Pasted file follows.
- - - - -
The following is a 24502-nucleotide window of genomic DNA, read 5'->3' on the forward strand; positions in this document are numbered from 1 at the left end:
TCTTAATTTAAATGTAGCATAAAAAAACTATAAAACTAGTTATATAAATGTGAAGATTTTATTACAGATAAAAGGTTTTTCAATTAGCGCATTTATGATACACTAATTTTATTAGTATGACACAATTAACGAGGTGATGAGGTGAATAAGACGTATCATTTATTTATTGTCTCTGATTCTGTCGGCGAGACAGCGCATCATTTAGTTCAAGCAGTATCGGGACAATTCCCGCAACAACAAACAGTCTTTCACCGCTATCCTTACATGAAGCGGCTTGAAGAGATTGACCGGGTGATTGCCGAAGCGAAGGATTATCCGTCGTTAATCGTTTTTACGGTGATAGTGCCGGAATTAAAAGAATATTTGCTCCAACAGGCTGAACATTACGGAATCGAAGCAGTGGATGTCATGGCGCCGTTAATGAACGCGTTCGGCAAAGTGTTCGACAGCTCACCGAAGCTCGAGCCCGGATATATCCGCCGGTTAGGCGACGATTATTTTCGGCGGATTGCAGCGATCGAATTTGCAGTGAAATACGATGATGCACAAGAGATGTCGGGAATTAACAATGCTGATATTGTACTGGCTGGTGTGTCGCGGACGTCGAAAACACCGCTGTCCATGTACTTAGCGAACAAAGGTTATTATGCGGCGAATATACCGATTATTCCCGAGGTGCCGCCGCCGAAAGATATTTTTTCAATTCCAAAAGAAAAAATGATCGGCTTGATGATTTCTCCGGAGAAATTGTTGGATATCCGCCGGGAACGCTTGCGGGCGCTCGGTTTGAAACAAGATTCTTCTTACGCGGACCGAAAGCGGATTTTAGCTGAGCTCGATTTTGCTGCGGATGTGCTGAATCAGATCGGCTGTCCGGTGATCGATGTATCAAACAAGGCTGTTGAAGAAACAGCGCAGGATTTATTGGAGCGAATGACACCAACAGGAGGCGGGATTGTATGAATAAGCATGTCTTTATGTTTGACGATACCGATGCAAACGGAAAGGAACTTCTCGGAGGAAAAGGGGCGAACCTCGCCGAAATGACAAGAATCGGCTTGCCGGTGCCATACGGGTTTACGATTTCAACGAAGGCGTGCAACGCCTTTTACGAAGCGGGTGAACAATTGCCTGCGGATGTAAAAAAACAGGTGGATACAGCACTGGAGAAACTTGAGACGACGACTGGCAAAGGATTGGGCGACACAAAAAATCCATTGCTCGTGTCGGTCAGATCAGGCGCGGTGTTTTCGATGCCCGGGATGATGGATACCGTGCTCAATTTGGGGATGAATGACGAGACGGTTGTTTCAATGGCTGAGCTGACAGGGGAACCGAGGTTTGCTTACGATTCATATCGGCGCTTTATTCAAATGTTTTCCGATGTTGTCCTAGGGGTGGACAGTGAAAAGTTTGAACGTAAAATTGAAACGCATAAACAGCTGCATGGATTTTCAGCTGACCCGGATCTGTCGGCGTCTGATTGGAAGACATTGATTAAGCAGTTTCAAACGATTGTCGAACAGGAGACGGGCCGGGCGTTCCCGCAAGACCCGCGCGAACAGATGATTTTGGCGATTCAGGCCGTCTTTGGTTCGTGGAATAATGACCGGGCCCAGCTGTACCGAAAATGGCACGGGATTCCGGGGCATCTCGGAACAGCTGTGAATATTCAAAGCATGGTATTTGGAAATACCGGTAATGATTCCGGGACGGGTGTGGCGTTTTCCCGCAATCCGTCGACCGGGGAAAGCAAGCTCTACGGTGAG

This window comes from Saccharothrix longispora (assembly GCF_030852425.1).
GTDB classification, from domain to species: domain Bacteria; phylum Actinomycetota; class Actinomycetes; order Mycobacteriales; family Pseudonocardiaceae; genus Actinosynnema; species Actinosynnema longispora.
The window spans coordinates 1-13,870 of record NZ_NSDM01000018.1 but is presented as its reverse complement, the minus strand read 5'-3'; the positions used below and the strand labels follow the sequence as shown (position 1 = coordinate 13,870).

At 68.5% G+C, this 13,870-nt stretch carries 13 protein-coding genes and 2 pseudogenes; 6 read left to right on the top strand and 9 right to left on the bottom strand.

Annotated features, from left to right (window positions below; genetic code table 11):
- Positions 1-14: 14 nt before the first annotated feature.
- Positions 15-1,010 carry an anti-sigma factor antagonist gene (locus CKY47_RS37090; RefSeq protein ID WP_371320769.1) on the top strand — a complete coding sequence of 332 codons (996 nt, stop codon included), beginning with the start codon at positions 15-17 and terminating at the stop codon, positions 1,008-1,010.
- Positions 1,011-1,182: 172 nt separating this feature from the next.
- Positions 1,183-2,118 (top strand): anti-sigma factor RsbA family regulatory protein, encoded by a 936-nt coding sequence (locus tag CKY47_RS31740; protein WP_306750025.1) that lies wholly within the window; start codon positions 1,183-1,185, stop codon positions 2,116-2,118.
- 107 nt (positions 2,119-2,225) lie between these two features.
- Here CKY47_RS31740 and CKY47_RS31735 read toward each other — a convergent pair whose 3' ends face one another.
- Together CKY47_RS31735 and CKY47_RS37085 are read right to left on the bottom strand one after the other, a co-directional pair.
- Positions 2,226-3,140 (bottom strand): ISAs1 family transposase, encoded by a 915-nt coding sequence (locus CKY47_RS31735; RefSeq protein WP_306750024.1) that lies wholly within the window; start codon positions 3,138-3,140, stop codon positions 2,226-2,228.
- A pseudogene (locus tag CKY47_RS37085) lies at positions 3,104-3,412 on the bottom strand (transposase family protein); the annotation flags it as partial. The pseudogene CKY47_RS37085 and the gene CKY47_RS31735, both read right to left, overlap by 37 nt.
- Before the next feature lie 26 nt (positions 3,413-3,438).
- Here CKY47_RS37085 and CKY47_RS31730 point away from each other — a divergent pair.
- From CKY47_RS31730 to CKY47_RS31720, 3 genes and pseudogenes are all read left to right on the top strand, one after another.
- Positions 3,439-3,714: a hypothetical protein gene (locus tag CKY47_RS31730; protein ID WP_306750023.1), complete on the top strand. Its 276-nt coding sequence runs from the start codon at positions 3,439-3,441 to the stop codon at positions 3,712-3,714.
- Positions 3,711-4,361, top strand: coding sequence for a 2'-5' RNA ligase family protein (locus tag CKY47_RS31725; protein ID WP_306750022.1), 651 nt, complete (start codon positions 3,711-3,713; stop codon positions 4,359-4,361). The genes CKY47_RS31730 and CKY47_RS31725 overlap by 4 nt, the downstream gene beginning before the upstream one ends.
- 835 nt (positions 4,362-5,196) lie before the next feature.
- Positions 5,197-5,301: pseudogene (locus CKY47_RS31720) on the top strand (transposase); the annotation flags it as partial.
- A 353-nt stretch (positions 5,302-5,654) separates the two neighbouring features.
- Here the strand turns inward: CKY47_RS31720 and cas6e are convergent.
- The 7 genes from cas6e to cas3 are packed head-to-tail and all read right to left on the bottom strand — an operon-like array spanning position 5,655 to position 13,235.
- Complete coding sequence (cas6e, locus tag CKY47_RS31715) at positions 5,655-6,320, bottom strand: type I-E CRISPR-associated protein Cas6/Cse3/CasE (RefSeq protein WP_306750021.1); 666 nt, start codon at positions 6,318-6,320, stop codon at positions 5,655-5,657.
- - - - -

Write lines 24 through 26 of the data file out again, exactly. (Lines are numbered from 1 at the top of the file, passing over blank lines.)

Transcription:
- A 353-nt stretch (positions 5,302-5,654) separates the two neighbouring features.
- Here the strand turns inward: CKY47_RS31720 and cas6e are convergent.
- The 7 genes from cas6e to cas3 are packed head-to-tail and all read right to left on the bottom strand — an operon-like array spanning position 5,655 to position 13,235.